Downsized dinosaurs

Island living may have led to miniature versions of giant dinosaurs

Scientists have discovered a new species of dinosaur that grew to a length of about 20 feet and weighed a ton or so. Sounds big, right? In fact, these dinos were pretty puny in the grand scheme of things.

 

Brachiosaurus grew to a length of about 85 feet and weighed between 33 and 88 tons.

 

Found in Germany, the newly discovered species is a type of sauropod. Sauropods were large dinosaurs and ate only plants. The new species is related to the much bigger Brachiosaurus, which grew to a length of about 85 feet and weighed between 33 and 88 tons. A brachiosaur’s thighbone alone was taller than basketball star Shaquille O’Neal. Some types of sauropods were even bigger than Brachiosaurus.

Paleontologists from the University of Bonn in Germany found 650 bones of the new species, which has not yet been named. Altogether, the bones came from 10 or so individuals.

Because the bones were so small, it looked like they might have come from young sauropods. A closer look at growth marks on the bones, however, suggested that some of the creatures were fully grown when they died.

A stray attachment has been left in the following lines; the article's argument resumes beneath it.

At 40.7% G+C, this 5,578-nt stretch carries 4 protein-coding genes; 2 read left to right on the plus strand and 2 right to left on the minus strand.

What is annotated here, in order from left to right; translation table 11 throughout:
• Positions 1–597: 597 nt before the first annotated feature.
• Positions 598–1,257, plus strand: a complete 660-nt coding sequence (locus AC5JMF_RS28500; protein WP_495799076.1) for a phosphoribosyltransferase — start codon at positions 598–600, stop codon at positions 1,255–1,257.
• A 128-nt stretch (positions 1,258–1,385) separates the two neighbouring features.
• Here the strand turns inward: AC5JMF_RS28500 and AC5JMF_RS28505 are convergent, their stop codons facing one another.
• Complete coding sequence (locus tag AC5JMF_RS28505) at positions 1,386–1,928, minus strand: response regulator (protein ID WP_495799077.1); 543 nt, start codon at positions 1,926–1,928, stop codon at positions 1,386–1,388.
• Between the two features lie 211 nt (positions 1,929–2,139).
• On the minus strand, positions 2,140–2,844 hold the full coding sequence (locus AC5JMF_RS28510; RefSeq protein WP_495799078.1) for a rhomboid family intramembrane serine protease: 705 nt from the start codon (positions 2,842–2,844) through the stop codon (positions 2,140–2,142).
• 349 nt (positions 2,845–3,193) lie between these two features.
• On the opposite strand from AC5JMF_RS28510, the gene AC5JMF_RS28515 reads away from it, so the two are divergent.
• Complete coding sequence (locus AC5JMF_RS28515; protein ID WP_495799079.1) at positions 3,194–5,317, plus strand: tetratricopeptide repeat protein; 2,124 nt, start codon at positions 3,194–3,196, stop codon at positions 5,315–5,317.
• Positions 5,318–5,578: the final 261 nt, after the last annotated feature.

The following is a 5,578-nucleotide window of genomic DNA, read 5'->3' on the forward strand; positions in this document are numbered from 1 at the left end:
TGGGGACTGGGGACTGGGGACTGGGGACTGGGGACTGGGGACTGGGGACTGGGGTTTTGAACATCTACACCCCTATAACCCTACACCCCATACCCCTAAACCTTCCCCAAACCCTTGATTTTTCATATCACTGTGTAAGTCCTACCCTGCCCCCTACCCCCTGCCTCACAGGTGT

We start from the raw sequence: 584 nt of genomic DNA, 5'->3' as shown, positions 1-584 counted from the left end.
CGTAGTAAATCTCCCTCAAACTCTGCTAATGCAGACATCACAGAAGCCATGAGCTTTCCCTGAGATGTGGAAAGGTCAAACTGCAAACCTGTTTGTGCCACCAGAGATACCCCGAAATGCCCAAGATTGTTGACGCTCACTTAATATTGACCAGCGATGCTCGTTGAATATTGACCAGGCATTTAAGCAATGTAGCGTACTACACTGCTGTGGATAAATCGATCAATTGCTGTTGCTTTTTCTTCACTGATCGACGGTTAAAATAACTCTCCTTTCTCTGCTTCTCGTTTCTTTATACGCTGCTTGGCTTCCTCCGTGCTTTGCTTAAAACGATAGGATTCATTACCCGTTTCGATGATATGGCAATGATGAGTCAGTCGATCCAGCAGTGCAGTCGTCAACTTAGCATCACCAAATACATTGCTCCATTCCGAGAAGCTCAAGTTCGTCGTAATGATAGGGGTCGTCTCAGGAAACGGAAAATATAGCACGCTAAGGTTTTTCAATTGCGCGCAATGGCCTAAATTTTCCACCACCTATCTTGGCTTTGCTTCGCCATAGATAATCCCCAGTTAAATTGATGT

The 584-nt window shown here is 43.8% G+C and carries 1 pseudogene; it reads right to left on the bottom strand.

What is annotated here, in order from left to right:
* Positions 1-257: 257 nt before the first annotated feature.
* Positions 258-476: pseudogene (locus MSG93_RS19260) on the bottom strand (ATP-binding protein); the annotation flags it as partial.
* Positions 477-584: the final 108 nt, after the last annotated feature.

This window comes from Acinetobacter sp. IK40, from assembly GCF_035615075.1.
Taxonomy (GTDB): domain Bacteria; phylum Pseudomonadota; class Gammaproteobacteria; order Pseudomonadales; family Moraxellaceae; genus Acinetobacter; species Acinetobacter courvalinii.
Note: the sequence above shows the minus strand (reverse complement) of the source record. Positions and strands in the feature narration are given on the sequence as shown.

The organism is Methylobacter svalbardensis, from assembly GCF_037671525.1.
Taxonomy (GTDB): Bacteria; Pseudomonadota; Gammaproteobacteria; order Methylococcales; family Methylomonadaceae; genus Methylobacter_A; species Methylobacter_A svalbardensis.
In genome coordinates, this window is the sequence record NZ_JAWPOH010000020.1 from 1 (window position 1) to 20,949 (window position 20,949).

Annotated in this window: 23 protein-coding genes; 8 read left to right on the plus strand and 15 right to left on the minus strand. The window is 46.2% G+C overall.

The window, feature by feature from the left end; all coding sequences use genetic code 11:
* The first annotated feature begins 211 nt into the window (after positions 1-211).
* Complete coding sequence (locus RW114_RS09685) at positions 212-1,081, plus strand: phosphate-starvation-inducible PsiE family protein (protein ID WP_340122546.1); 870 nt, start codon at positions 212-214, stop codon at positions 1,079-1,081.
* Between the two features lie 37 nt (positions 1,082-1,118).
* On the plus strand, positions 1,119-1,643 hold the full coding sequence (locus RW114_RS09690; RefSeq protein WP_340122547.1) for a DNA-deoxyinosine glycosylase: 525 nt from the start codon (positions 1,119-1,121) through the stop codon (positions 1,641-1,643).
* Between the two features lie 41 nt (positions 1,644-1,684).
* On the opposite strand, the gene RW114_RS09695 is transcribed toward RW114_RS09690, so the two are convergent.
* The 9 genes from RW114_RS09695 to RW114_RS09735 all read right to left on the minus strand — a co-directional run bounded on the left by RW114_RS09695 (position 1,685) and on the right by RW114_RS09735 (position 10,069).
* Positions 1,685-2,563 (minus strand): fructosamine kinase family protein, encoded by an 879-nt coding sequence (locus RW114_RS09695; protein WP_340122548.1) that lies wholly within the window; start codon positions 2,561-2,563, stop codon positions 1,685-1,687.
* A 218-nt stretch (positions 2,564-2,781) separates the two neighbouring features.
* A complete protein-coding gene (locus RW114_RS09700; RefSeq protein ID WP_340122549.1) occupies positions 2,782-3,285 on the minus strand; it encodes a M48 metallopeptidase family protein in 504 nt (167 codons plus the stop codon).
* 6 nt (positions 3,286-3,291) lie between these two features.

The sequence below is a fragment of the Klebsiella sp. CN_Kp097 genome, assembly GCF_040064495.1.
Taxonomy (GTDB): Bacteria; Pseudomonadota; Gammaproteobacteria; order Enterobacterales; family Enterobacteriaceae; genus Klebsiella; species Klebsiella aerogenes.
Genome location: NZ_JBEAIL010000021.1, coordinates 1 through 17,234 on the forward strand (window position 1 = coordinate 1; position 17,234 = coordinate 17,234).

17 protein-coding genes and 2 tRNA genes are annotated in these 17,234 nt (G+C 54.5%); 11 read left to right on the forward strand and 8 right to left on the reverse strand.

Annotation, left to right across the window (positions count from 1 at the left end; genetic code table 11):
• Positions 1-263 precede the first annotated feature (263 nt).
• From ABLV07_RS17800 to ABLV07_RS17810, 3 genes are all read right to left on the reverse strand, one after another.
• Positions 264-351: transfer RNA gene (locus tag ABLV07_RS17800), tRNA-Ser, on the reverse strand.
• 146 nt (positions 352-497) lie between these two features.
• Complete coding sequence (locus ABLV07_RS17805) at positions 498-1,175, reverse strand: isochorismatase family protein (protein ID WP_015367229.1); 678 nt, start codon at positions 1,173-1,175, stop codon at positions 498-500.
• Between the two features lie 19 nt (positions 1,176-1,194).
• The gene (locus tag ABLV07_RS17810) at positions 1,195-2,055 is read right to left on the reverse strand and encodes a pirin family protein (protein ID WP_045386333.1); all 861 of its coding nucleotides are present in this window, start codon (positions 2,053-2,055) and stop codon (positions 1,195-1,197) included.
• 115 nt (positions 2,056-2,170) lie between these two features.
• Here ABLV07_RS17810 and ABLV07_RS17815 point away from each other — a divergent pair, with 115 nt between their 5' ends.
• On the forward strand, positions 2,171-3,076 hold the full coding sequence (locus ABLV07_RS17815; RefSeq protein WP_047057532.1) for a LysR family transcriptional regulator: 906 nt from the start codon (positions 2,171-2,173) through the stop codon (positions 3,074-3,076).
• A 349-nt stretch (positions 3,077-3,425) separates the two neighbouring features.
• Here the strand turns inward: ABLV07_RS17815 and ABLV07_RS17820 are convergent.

Why were these dinosaurs so small? The researchers suggest that it had something to do with the lay of the land. There’s evidence that central Europe was a group of islands at the time that the German sauropods were alive.

It’s helpful for animals to be small when they live on an island, where there’s usually less food to eat and less space to roam than on the mainland. A recently discovered, especially small species of human relatives also lived on an island (see http://sciencenewsforkids.org/articles/20041103/Note2.asp ).

But, despite the similar setting, the minidinos were still way bigger than even the biggest people alive today. 

More Stories from Science News for Students on Fossils